Richie Porte debuts in Liège-Bastogne-Liège on Sunday as one of Sky's leaders. Along with Chris Froome and the Colombians, Rigoberto Urán and Sergio Henao, he will have his chance to win - even if he disagrees.
"I learnt in Flèche Wallonne that you don't come here on your first time and win," Porte told a small group of journalists including Cycling Weekly.
"Has anyone ever done it? It's usually the seasoned pros that win them, the guys that know every climb and every turn."
Froome, who already raced Liège a handful of times, arrives tomorrow. Porte reconnoitred the parcours today with sports director Nicolas Portal, the Colombians and the other riders.
"It's different to what I've been doing lately, these are shorter climbs. Also the stress and fight, in Flèche Wallonne I wasn't really prepared for it. I'm guessing Liège-Bastogne-Liège will be the same. A lot of teams will want to control it, Sky will be one of them," Porte continued.
"Katusha with Dani Moreno and Joaquím Rodríguez... those guys are suited to those climbs. Sky has five strong guys, who in any another team would be the outright leader. Strength in numbers. Sergio's shown he's strong and ready to win."
Porte also had a similar pessimistic outlook ahead of Paris-Nice, where he counted himself out ahead of the race.
"Yeah, I should say that about every race! I have won Paris-Nice and it relaxes me for these races."
Maybe Porte is right, though. The bookmakers only give him 30:1 odds. Or maybe he will nail the right escape in the final kilometres and ride free for the win.
"After Flèche, if you would've asked me, I would've said I'm never coming back!" continued Porte. "Flèche Wallonne is different from Liège-Bastogne-Liège, one where it'd sometimes be better just to sit at home and watch on the couch. Liège could be something I could win."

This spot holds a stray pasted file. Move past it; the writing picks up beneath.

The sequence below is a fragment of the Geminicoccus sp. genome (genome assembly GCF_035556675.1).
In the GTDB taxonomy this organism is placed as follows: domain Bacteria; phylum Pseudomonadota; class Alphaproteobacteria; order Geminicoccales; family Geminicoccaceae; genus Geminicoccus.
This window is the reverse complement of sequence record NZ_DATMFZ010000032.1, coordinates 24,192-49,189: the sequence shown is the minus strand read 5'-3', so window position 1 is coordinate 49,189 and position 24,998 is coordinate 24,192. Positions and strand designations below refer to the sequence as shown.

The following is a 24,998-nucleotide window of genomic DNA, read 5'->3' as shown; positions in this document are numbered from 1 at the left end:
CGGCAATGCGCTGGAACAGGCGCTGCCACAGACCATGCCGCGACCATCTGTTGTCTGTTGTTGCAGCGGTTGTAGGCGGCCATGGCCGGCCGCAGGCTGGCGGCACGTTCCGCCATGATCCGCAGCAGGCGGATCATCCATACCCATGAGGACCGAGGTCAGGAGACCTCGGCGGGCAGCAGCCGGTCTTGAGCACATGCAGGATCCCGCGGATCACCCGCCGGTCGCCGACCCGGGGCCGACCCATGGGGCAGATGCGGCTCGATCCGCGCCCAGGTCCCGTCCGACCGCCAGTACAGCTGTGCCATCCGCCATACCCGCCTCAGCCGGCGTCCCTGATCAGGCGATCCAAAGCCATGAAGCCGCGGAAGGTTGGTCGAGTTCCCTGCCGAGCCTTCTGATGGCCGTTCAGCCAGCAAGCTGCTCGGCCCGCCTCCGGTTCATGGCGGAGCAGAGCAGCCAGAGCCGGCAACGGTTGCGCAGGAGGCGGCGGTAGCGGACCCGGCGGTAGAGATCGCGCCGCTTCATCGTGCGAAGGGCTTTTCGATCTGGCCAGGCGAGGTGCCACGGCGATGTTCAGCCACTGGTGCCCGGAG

"I hope so. I think so," Portal added. "He says it's the first time and such, but a lot of guys can be there for the win. It's not like a stage race that's more controlled. Why not try to follow the moves and try to win?
Froome at home
Froome skipped the reconnaissance and enjoyed an extra day at home in Monaco. In fact, he may even miss the race's team presentation tomorrow in Liège.
Portal explained that he needs to be mentally, not just physically, ready for his upcoming race programme.
"He did a Tenerife training camp and needed time to recover," Portal said. "Plus he's going straight to the Tour of Romandy after this. So, he's trying to get more time at home. It's not just about training, but mentally, you need to be super-fresh here."
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Founded in 1891, Cycling Weekly and its team of expert journalists brings cyclists in-depth reviews, extensive coverage of both professional and domestic racing, as well as fitness advice and 'brew a cuppa and put your feet up' features. Cycling Weekly serves its audience across a range of platforms, from good old-fashioned print to online journalism, and video.
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